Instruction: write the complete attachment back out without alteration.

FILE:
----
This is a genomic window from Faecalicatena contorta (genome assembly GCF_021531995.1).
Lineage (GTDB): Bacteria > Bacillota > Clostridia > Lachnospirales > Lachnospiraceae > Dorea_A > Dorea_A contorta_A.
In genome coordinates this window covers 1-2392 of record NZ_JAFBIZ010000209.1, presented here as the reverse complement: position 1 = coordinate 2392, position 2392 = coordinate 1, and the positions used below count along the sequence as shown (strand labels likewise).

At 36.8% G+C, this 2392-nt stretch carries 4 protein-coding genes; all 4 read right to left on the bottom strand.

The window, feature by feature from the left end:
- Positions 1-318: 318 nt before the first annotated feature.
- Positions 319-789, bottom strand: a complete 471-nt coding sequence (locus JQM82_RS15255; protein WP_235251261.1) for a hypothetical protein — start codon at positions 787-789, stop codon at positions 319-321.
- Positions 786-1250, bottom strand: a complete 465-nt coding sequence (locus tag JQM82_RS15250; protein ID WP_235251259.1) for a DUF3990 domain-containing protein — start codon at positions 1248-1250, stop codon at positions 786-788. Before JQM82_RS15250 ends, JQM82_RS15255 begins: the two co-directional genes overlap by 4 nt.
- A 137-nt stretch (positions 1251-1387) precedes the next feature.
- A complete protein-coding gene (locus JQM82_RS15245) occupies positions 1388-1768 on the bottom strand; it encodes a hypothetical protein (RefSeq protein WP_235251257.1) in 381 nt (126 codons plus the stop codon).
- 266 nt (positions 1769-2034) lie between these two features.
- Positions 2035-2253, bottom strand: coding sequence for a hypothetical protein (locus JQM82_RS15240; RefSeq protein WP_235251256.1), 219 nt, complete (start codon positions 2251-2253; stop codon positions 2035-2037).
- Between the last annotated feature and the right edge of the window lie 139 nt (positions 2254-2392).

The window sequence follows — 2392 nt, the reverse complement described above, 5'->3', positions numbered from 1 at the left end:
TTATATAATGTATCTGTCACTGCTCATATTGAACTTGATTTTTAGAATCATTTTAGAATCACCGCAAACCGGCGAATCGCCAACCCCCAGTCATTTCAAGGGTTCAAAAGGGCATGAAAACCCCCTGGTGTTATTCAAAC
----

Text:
This is a genomic window from Faecalicatena contorta (genome assembly GCF_021531995.1).
Lineage (GTDB): Bacteria > Bacillota > Clostridia > Lachnospirales > Lachnospiraceae > Dorea_A > Dorea_A contorta_A.
In genome coordinates this window covers 1-2392 of record NZ_JAFBIZ010000209.1, presented here as the reverse complement: position 1 = coordinate 2392, position 2392 = coordinate 1, and the positions used below count along the sequence as shown (strand labels likewise).

At 36.8% G+C, this 2392-nt stretch carries 4 protein-coding genes; all 4 read right to left on the bottom strand.

The window, feature by feature from the left end:
- Positions 1-318: 318 nt before the first annotated feature.
- Positions 319-789, bottom strand: a complete 471-nt coding sequence (locus JQM82_RS15255; protein WP_235251261.1) for a hypothetical protein — start codon at positions 787-789, stop codon at positions 319-321.
- Positions 786-1250, bottom strand: a complete 465-nt coding sequence (locus tag JQM82_RS15250; protein ID WP_235251259.1) for a DUF3990 domain-containing protein — start codon at positions 1248-1250, stop codon at positions 786-788. Before JQM82_RS15250 ends, JQM82_RS15255 begins: the two co-directional genes overlap by 4 nt.
- A 137-nt stretch (positions 1251-1387) precedes the next feature.
- A complete protein-coding gene (locus JQM82_RS15245) occupies positions 1388-1768 on the bottom strand; it encodes a hypothetical protein (RefSeq protein WP_235251257.1) in 381 nt (126 codons plus the stop codon).
- 266 nt (positions 1769-2034) lie between these two features.
- Positions 2035-2253, bottom strand: coding sequence for a hypothetical protein (locus JQM82_RS15240; RefSeq protein WP_235251256.1), 219 nt, complete (start codon positions 2251-2253; stop codon positions 2035-2037).
- Between the last annotated feature and the right edge of the window lie 139 nt (positions 2254-2392).

The window sequence follows — 2392 nt, the reverse complement described above, 5'->3', positions numbered from 1 at the left end:
TTATATAATGTATCTGTCACTGCTCATATTGAACTTGATTTTTAGAATCATTTTAGAATCACCGCAAACCGGCGAATCGCCAACCCCCAGTCATTTCAAGGGTTCAAAAGGGCATGAAAACCCCCTGGTGTTATTCAAAC